We had depositions all the time, death cases where you had to go and see the body, which was always nerve-wracking, and collect all the effects and stick them in the corner of my office and make a long inventory of the effects and find a next of kin and write to them and get the death papers and get the body out to the U.S. air base and get it embalmed and get it paid for and get it shipped back to the U.S. Each one of these cases took hours and hours. It seems to me you had at least one a week when I was there.
You had the case of a woman who was a sociopath, absolutely brilliant sociopath. This was a woman who could convince anyone of anything. She convinced everyone. She talked her way into the U.S. air base, convincing physicians there that she was a doctor and that she had been participating at least as an observer. I’m not sure she did anything in a birth inside the obstetrics ward of the air force base hospital. She convinced a fellow Foreign Service officer in the American embassy to loan her $5,000 and that she would let him and his family use her parents’ wonderful summer cottage in Vermont which, of course, did not exist. She had bills all over town and could talk her way through anything. A lot of people were coming to the embassy saying, you’ve got to get my money back, I’m an American citizen, etc.
I remember finally tracking this woman down in the uppermost room in a hotel and sitting down with her. She was very elusive, and finally finding her and talking to her and explaining to her what she was really up against, I convinced her to go to this mental institution. I got her in there though she damn near persuaded me out of all this. I mean, she was so incredibly persuasive because she was a sociopath. Because when she’s talking to you she believes what she’s saying or at least she manages to give every indication that nothing is baloney. She was a very poor woman, Puerto Rican extraction, from the Bronx, had nothing, never finished college; she had never been to medical school, she hadn’t done anything. Her sister was not terribly wealthy but produced funds to get her back. I remember standing there in the airport watching that plane go until it was absolutely out of sight, fearing that she would go up to the cockpit and convince the pilot to bring her back. I can tell you that after I left Madrid she came back and was doing it all over again. This kind of stuff happened all the time.…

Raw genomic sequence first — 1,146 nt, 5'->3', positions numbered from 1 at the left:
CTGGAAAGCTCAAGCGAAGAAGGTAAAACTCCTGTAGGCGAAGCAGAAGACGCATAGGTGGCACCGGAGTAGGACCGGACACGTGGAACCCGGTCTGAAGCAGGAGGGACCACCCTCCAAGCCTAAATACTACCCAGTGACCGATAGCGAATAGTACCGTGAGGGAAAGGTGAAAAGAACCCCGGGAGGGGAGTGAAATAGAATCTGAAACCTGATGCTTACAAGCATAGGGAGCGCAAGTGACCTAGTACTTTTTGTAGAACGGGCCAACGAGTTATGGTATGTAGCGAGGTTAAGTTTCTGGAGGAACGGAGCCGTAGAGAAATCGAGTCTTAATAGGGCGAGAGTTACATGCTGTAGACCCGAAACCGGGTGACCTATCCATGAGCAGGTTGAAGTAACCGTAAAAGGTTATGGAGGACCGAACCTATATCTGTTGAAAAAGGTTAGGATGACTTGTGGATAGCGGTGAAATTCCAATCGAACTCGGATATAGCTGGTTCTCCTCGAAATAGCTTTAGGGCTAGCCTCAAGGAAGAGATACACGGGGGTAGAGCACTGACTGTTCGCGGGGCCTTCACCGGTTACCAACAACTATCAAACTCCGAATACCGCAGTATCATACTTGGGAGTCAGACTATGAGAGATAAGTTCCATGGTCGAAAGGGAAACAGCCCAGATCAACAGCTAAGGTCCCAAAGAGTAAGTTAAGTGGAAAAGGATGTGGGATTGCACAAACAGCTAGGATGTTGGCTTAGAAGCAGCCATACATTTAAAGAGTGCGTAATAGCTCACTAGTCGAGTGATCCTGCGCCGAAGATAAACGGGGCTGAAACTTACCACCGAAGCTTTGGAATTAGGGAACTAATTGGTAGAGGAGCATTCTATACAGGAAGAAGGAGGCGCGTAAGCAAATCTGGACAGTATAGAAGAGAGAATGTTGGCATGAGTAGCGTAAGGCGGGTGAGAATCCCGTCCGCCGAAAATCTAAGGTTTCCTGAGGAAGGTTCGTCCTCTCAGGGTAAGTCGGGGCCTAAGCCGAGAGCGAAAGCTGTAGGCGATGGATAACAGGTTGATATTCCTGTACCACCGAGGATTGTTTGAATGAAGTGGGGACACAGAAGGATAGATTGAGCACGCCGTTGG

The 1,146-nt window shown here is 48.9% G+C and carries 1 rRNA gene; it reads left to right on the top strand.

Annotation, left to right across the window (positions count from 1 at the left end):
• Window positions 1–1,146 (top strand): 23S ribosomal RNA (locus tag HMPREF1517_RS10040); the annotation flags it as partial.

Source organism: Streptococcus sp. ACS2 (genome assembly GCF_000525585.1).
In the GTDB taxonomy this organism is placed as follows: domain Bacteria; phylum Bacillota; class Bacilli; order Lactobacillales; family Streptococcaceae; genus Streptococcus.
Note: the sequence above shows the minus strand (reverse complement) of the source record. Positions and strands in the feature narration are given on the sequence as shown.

When the Hollywood crowd rolls in…
Another whole universe of people, which was the American movie industry, was making spaghetti Westerns. They came to be known as spaghetti Westerns later, but they were made in Madrid at this point, and all sorts of major films were made while I was there. The most important being Dr. Zhivago, was made there with David Lean as the director.… So, you had American actors all over the place getting into all kinds of trouble at the time. In fact, in Dr. Zhivago, the son of this Foreign Service officer who made the loan to this sociopathic woman and never got it back…is the small child in Dr. Zhivago, Geraldine Chaplin’s son in this thing. This guy now is a professional dancer and a professor of dance at a university in Colorado with his wife and kids…. They also did a lot of dubbing of films that were made in Spanish or in Italian into English. You had a lot of people there hanging around; the fringe people on the movie industry that do dubbing. Those people got into trouble.